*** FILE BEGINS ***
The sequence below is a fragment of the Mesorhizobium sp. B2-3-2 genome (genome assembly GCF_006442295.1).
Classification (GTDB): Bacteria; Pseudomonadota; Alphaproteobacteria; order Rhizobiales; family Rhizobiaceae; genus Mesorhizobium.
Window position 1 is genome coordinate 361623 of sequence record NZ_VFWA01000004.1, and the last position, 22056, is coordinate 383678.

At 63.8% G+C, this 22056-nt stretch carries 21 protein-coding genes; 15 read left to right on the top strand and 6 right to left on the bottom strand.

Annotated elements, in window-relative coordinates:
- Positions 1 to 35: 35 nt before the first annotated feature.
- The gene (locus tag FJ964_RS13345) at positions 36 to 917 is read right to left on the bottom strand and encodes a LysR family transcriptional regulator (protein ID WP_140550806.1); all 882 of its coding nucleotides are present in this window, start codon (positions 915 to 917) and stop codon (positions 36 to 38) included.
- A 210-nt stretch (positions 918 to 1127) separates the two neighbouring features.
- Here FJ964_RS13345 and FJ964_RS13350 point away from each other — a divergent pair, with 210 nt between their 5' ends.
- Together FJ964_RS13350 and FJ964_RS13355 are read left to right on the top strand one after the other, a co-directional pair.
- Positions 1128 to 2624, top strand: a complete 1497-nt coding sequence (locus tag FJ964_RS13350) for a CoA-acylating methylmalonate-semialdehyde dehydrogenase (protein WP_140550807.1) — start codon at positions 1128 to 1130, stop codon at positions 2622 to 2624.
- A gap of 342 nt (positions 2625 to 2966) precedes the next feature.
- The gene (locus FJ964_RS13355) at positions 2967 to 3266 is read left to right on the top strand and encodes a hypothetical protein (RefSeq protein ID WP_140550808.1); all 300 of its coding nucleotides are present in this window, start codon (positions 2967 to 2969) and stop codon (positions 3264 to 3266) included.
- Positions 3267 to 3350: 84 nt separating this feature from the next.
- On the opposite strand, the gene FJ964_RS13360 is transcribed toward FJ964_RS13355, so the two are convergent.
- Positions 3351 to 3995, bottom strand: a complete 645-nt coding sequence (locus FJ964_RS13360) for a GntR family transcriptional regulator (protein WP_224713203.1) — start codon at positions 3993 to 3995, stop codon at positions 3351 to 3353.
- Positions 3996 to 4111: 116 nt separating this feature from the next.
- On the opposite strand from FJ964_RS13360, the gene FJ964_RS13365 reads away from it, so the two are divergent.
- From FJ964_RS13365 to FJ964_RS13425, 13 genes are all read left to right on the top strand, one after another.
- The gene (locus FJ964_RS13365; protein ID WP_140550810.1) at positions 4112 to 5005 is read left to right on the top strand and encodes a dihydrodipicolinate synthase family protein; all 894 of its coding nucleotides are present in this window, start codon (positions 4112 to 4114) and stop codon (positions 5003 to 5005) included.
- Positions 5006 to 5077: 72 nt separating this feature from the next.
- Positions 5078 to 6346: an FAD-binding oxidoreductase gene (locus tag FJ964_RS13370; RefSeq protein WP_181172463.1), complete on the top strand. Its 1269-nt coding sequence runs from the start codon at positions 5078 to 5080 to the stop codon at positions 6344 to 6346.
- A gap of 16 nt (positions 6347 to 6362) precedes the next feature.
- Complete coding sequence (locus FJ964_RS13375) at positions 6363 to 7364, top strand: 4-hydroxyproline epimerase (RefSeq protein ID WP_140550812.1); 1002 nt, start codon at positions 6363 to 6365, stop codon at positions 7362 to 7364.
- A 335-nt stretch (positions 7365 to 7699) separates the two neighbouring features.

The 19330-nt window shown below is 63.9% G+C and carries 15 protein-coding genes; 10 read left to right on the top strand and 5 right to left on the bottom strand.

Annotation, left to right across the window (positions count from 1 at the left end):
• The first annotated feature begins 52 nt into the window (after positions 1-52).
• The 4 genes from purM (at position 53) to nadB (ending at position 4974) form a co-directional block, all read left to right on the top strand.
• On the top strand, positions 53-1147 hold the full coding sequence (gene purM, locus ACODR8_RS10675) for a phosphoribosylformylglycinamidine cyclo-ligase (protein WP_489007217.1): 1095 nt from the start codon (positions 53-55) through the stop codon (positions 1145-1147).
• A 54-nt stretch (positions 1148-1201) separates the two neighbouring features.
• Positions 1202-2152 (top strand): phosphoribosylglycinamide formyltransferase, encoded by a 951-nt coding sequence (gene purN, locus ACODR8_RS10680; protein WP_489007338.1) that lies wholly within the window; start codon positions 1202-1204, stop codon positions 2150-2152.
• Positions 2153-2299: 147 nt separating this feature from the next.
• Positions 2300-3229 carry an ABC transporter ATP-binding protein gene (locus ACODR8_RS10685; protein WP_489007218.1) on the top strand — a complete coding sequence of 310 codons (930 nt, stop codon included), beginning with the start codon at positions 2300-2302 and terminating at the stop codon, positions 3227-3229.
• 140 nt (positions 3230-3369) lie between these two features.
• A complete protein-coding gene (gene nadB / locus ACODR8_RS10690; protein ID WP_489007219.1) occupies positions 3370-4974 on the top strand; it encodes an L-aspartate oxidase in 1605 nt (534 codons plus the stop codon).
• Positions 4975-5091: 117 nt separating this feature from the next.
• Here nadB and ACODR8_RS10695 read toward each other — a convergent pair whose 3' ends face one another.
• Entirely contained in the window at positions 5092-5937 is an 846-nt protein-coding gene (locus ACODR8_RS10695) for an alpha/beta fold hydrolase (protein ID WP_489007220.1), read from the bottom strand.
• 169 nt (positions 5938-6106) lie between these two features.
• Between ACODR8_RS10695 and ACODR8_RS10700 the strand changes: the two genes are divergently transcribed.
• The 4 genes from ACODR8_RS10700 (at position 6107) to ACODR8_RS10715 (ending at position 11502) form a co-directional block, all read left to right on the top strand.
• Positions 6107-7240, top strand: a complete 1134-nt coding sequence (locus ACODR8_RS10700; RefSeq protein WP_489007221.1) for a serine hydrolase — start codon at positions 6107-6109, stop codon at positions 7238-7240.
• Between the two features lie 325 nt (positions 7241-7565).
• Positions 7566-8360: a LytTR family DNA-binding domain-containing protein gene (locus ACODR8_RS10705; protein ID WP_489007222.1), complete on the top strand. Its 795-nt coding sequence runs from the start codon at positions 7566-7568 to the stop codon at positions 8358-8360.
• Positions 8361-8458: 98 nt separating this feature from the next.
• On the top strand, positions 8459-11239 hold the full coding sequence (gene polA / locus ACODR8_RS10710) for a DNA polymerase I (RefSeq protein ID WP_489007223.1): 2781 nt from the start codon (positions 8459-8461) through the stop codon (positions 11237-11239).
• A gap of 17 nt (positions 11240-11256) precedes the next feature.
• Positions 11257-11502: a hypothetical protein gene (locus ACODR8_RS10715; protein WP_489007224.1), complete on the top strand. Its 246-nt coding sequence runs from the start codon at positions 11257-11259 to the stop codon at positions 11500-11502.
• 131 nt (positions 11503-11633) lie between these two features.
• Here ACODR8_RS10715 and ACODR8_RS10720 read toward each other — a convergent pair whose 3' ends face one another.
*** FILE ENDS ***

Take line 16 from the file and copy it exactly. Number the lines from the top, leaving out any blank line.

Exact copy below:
- Positions 3351 to 3995, bottom strand: a complete 645-nt coding sequence (locus FJ964_RS13360) for a GntR family transcriptional regulator (protein WP_224713203.1) — start codon at positions 3993 to 3995, stop codon at positions 3351 to 3353.